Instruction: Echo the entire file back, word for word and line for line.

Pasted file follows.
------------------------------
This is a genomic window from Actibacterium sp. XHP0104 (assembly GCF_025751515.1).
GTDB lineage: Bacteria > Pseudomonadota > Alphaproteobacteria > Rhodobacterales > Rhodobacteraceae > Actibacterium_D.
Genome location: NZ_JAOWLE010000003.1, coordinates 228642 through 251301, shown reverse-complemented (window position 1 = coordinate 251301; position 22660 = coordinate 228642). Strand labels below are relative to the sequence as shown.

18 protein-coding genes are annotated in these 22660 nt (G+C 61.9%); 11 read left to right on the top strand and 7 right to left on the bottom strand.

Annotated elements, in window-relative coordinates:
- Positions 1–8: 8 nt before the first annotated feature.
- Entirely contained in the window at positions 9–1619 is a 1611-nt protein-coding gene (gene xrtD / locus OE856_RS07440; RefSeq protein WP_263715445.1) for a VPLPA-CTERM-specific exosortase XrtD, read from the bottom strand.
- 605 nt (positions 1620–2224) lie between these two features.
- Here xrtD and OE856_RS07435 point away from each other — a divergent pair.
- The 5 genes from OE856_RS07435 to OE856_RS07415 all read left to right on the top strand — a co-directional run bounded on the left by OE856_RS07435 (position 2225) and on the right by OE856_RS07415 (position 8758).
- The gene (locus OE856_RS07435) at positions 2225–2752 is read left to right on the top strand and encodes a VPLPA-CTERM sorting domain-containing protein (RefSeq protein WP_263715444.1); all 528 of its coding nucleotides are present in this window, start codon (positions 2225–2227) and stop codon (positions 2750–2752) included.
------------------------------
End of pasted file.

This is a genomic window from Actibacterium sp. XHP0104 (assembly GCF_025751515.1).
GTDB lineage: Bacteria > Pseudomonadota > Alphaproteobacteria > Rhodobacterales > Rhodobacteraceae > Actibacterium_D.
Genome location: NZ_JAOWLE010000003.1, coordinates 228642 through 251301, shown reverse-complemented (window position 1 = coordinate 251301; position 22660 = coordinate 228642). Strand labels below are relative to the sequence as shown.

18 protein-coding genes are annotated in these 22660 nt (G+C 61.9%); 11 read left to right on the top strand and 7 right to left on the bottom strand.

Annotated elements, in window-relative coordinates:
- Positions 1–8: 8 nt before the first annotated feature.
- Entirely contained in the window at positions 9–1619 is a 1611-nt protein-coding gene (gene xrtD / locus OE856_RS07440; RefSeq protein WP_263715445.1) for a VPLPA-CTERM-specific exosortase XrtD, read from the bottom strand.
- 605 nt (positions 1620–2224) lie between these two features.
- Here xrtD and OE856_RS07435 point away from each other — a divergent pair.
- The 5 genes from OE856_RS07435 to OE856_RS07415 all read left to right on the top strand — a co-directional run bounded on the left by OE856_RS07435 (position 2225) and on the right by OE856_RS07415 (position 8758).
- The gene (locus OE856_RS07435) at positions 2225–2752 is read left to right on the top strand and encodes a VPLPA-CTERM sorting domain-containing protein (RefSeq protein WP_263715444.1); all 528 of its coding nucleotides are present in this window, start codon (positions 2225–2227) and stop codon (positions 2750–2752) included.